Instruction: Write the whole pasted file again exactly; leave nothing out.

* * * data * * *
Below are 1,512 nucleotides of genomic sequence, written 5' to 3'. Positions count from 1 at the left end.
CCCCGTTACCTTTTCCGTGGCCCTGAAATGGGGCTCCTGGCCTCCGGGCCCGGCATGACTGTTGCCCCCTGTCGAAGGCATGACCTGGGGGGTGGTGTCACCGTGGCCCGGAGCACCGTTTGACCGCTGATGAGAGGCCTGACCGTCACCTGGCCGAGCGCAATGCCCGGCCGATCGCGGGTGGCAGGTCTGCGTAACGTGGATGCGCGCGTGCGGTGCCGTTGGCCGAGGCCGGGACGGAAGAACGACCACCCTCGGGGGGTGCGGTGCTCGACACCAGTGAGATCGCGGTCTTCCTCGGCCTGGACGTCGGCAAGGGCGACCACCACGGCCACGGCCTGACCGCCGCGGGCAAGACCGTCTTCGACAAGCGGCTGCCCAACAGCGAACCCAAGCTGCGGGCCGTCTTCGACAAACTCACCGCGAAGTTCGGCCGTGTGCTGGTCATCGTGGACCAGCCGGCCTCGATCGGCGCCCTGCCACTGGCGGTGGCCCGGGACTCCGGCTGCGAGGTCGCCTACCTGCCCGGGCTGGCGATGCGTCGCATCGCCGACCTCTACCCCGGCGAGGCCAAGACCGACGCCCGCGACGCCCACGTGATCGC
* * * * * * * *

Below are 1,512 nucleotides of genomic sequence, written 5' to 3'. Positions count from 1 at the left end.
CCCCGTTACCTTTTCCGTGGCCCTGAAATGGGGCTCCTGGCCTCCGGGCCCGGCATGACTGTTGCCCCCTGTCGAAGGCATGACCTGGGGGGTGGTGTCACCGTGGCCCGGAGCACCGTTTGACCGCTGATGAGAGGCCTGACCGTCACCTGGCCGAGCGCAATGCCCGGCCGATCGCGGGTGGCAGGTCTGCGTAACGTGGATGCGCGCGTGCGGTGCCGTTGGCCGAGGCCGGGACGGAAGAACGACCACCCTCGGGGGGTGCGGTGCTCGACACCAGTGAGATCGCGGTCTTCCTCGGCCTGGACGTCGGCAAGGGCGACCACCACGGCCACGGCCTGACCGCCGCGGGCAAGACCGTCTTCGACAAGCGGCTGCCCAACAGCGAACCCAAGCTGCGGGCCGTCTTCGACAAACTCACCGCGAAGTTCGGCCGTGTGCTGGTCATCGTGGACCAGCCGGCCTCGATCGGCGCCCTGCCACTGGCGGTGGCCCGGGACTCCGGCTGCGAGGTCGCCTACCTGCCCGGGCTGGCGATGCGTCGCATCGCCGACCTCTACCCCGGCGAGGCCAAGACCGACGCCCGCGACGCCCACGTGATCGC